As I replayed Resident Evil 2 time and time again, I learned to enter these rooms as a matter of course. Even as my skill level exploded and I saved the game fewer and fewer times – comfortable in the knowledge that I could run past zombies or I had the tools to clear them out during my next escapade – I’d still go into typewriter rooms for a breather and listen to those eerily comforting 12 piano notes of Secure Place, resetting my mood and steeling myself up once again.

Enjoy what you’ve got

The main reason I have such a connection with this song is because it solidified my opinion that I should never listen to anything other than in-game music and sound effects. While many of my friends at the time would regularly play albums by The Offspring, Oasis, Green Day or Nirvana as a means of entertaining themselves while gaming (and presumably detracting from the horror, when they play games like Resident Evil 2), I knew it was wrong.

I was yet to get into FFVII’s incredible score, but games like Wipeout 2097 and Command & Conquer had already underlined the importance of professionally produced in-game music as a means of creating an atmosphere or simply complementing the experience. Composers were finally central to in-game experience, whatever their style – and you don’t get three styles more different than those of Nobou Uematsu, CoLD SToRAGE and Frank Klepacki.

Masami Ueda’s Secure Place was the icing on the cake: an otherwise unimpressive song that would’ve been forgotten if it was used in a police station corridor, the Umbrella lab or the underground sewer system. It had purpose: it was designed to give you a dull feeling respite, in a world the song knew had gone to absolute shit.

As I refined my speedruns, I found myself sitting a couple of minutes behind those times posted in CVG Magazine, on rickety forums stumbled upon by pure accident, or recorded on billboards at game fairs I visited. I came to a terrible realisation: I had to sack off these moments and face the experience in its horrific glory if I was to get the fastest time.

Without this musical comfort blanket, my next few runs were noticeably slower. My confidence was completely shot. I abandoned my efforts to get the best fast times, never to return to the challenge for another couple of years.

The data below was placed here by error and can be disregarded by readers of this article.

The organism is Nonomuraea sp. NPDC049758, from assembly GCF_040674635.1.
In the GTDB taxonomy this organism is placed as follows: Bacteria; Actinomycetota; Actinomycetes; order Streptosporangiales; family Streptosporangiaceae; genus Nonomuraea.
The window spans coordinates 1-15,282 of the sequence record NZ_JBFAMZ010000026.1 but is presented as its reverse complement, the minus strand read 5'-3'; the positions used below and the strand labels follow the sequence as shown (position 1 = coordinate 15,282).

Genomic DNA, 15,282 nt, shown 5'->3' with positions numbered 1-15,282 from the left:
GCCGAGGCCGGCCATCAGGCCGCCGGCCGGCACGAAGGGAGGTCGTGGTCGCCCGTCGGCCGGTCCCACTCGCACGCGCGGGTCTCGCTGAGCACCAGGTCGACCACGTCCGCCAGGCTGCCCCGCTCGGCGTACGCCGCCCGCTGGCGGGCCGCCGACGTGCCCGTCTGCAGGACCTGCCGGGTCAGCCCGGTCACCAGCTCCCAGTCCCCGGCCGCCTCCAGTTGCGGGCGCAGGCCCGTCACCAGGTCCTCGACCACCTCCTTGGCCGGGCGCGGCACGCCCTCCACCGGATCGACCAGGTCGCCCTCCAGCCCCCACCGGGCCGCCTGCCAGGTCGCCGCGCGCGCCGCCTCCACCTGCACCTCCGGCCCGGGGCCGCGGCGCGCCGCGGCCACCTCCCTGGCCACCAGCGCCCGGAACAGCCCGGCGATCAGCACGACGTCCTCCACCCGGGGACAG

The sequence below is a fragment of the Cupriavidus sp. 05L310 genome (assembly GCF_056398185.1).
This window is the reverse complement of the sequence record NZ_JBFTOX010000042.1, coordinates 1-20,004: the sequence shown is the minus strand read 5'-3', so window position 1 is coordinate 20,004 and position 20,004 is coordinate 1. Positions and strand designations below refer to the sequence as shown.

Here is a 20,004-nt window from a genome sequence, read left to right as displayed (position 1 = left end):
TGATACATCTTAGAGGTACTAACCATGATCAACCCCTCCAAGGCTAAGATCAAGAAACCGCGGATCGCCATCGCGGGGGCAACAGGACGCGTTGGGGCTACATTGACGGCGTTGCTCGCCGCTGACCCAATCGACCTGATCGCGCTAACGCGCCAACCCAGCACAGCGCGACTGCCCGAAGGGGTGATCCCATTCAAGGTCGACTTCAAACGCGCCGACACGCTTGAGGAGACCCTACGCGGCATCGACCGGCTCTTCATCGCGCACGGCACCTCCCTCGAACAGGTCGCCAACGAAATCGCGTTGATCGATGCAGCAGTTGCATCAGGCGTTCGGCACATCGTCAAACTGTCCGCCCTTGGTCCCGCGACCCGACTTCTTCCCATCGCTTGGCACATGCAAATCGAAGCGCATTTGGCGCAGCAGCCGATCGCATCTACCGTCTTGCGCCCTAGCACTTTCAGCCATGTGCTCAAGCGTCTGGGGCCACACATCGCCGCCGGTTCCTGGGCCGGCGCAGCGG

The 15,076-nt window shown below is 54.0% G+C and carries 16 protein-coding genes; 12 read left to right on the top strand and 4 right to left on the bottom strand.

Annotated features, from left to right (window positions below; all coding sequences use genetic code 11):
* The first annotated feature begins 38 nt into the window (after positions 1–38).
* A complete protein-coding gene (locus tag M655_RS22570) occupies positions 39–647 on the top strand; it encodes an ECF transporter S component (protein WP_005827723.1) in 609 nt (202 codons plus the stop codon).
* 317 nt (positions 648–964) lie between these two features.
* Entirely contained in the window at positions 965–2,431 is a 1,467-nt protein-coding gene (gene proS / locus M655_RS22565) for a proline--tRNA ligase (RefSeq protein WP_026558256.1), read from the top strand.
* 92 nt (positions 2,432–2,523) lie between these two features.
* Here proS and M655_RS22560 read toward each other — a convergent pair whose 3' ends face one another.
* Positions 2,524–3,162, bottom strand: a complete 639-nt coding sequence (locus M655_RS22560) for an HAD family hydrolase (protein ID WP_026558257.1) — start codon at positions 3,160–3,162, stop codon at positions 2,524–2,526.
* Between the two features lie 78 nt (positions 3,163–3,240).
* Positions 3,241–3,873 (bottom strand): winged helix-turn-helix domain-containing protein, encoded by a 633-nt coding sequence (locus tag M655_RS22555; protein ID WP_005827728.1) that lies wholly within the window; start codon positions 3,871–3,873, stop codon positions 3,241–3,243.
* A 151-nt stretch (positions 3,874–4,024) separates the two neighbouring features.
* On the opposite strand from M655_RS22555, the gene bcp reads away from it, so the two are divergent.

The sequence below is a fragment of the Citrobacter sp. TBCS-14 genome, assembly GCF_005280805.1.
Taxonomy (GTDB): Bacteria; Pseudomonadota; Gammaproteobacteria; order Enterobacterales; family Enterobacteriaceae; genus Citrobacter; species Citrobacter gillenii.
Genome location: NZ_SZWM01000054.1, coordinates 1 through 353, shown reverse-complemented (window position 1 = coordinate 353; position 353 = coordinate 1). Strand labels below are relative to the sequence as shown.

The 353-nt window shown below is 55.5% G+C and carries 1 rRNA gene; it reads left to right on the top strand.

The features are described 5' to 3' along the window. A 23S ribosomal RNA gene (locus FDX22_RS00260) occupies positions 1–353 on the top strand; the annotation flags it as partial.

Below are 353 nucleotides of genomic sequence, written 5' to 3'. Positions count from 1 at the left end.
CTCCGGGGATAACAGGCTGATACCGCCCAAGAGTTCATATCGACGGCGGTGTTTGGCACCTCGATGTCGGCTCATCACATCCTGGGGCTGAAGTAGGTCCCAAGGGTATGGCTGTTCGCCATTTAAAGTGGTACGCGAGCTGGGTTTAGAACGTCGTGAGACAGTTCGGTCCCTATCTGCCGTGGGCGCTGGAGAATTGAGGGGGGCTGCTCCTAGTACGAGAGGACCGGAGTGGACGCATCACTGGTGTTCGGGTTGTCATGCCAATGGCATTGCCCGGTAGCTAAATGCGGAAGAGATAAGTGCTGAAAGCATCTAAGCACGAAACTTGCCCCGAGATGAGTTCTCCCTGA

Going back to its roots

While Capcom confirmed that the ink ribbon system would indeed feature as the sole way to save progress in the game’s hard mode, it’s only something accessible by those who truly want to punish themselves in a devastatingly gruesome, arduous experience already powered by adaptive difficulty. I’d much rather keep the typewriters on regular playthroughs, as those opportunities to catch my breath are absolutely what I need during what sounds like the single best zombie experience in modern gaming.

This, however, presumes these typewriter rooms use the right music for the moment. Masami Ueda’s Secure Place may be updated, replaced, or outright discarded in favour of truly driving that horrific experience home. I hope for the sake of gamers everywhere that it’s the former.

Not that I’ll never find out; I’m not playing it. I’ve just bought a new couch for the man cave and I’d rather not shit it.

Matt’s take

Secure Place was the final step in forcing me to take game music seriously. The promise of a safe room with its safe music on the horizon was often the sole thing that pushed me through the game. After writing this while listening to Secure Place on loop, I’m now scared to open my study’s door into the rest of the world.